As the old saying goes, when investing scarce meeting budget funds, it never pays to be “penny-wise and pound-foolish.”
When considering the cost of audio-visual staging for an event, the question always comes up about whether it’s more cost effective to us local technicians as opposed to bringing in your own contractors for A/V support.
The issue really boils down to cost vs. performance. To be sure, if all you need is a screen and a projector with a single presenter for a half-day meeting, any hotel can provide you with that equipment and a “tech” to set it up, connect you, and monitor the system in case an issue arises.
But, when you’re investing big money to bring important guests and attendees together, using local technicians unfamiliar with your presentation style, SOP’s and confidential materials is risky at best—and potentially disastrous under certain circumstances at worst.
PSAV, the nation’s largest audio-visual provider, is owned by Goldman-Sachs. They have a virtual monopoly on in-house hotel equipment rentals. Recent price hikes of 20% and more are not uncommon, all topped with a 24% service charge, usually with local sales tax on top of that. It’s not unusual to pay more to rent a piece of equipment for two days than it would to buy it and throw it away; and that’s without even considering the cost of a technician to install and operate that equipment!
Consider the consequences of trusting a high-level meeting to un-vetted technicians at a hotel in an unfamiliar city who may not possess the skill level, personality, or client contact skills necessary to interact with your senior management. After all, your meeting will be over in a day or two, and the hotel will have a new customer the day after that, and the week after that, regardless of whether your meeting goes up in flames.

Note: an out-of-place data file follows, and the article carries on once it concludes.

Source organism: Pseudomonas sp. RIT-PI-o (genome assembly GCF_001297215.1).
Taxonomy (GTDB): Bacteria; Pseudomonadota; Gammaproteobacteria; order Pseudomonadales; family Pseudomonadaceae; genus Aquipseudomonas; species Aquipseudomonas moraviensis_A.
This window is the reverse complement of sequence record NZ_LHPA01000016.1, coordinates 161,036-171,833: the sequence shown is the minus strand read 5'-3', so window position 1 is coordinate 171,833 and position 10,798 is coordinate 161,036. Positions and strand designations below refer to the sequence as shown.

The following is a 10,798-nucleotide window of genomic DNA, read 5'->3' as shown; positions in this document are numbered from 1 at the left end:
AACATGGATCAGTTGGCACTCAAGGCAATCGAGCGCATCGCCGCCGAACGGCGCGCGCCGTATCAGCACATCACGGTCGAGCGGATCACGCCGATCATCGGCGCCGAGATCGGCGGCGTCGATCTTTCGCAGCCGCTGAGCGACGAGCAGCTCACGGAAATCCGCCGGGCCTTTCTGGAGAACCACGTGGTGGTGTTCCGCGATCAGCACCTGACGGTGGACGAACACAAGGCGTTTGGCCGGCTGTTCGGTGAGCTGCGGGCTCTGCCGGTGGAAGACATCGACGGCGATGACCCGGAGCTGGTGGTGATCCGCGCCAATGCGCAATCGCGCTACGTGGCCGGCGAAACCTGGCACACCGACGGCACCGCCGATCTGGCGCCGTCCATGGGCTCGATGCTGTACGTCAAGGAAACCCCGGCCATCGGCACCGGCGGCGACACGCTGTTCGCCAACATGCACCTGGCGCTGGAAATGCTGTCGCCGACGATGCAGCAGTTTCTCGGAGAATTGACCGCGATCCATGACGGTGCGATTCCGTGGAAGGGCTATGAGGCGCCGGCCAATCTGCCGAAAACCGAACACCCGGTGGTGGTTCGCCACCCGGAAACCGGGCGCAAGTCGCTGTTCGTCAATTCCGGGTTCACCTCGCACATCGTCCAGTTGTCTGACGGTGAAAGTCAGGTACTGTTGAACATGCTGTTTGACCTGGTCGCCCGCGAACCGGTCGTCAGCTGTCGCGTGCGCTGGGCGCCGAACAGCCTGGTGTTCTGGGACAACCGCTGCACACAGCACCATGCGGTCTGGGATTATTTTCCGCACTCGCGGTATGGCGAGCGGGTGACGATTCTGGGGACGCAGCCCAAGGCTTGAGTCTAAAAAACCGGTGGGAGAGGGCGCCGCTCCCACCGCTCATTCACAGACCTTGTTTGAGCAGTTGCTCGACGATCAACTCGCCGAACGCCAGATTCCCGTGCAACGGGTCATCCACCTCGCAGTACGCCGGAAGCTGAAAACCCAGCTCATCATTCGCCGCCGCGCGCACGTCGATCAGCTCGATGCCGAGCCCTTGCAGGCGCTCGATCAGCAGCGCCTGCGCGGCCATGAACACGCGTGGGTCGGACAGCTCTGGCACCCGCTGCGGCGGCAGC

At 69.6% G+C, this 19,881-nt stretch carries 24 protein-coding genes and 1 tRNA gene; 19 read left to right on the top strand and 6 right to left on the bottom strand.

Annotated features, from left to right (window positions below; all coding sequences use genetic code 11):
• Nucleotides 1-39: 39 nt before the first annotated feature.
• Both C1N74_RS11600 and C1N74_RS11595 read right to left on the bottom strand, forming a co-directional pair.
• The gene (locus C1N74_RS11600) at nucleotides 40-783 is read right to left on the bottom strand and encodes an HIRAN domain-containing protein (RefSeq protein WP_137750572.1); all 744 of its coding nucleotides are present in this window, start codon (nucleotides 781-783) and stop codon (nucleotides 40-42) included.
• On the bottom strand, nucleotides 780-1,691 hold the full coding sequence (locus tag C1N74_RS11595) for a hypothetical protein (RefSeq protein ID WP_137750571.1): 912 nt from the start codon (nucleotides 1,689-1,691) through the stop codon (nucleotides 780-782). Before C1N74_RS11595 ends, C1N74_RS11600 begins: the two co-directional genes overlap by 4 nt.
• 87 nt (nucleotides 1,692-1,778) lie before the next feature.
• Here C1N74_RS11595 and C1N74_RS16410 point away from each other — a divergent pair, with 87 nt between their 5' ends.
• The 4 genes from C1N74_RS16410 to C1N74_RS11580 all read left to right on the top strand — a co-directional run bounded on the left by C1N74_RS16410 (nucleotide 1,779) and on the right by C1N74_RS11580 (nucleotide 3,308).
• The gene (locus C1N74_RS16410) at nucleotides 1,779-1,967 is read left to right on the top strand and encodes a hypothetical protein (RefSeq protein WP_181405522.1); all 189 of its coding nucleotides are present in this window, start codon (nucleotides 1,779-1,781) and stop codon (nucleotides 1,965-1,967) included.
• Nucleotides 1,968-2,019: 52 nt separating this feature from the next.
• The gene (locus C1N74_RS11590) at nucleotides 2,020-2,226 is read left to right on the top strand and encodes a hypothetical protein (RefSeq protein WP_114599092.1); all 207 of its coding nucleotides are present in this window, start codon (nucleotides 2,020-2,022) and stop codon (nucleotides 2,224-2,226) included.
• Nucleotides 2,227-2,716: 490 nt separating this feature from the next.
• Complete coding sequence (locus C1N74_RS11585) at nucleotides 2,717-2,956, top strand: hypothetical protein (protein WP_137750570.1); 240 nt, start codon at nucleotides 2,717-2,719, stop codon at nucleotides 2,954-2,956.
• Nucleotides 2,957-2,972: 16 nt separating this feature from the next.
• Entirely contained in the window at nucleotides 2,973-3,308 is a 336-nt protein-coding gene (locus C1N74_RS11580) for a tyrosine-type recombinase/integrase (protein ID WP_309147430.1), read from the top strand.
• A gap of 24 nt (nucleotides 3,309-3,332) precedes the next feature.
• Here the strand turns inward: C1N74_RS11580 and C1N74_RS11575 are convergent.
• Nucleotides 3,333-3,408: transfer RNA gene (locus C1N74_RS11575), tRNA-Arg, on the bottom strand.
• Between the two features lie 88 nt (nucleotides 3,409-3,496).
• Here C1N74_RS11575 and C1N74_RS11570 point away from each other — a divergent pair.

At first blush, the cost of bringing your own production specialists to a meeting may seem an unnecessary extravagance. Yet for important meetings, having your own dedicated professional team can be the best insurance to guarantee a professionally run meeting. There’s nothing worse than five minutes of dead air in a roomful of skilled professionals to take the momentum out of a carefully planned meeting.
Ultimately, the flow of a meeting falls upon the organizer to “keep things moving”, and an unscheduled lapse during a presenter change can adversely affect the delivery of your message. Even worse, sub-standard sound, overcrowded meeting rooms, poor projection angles, and a myriad of other technical maladies can befall a meeting produced by a tech with no skin in the game – he or she will probably never see your group again.
The larger your meeting, the more important having your own dedicated production team becomes.
I HAVE TO QUIT NOW – is this going in the direction you want it to go?
It's about the cost saving of unknown performers vs. using vetted techs, people whose skill level, personality and client presentation have been established as expectable -- known vs. unknown at a comparative cost.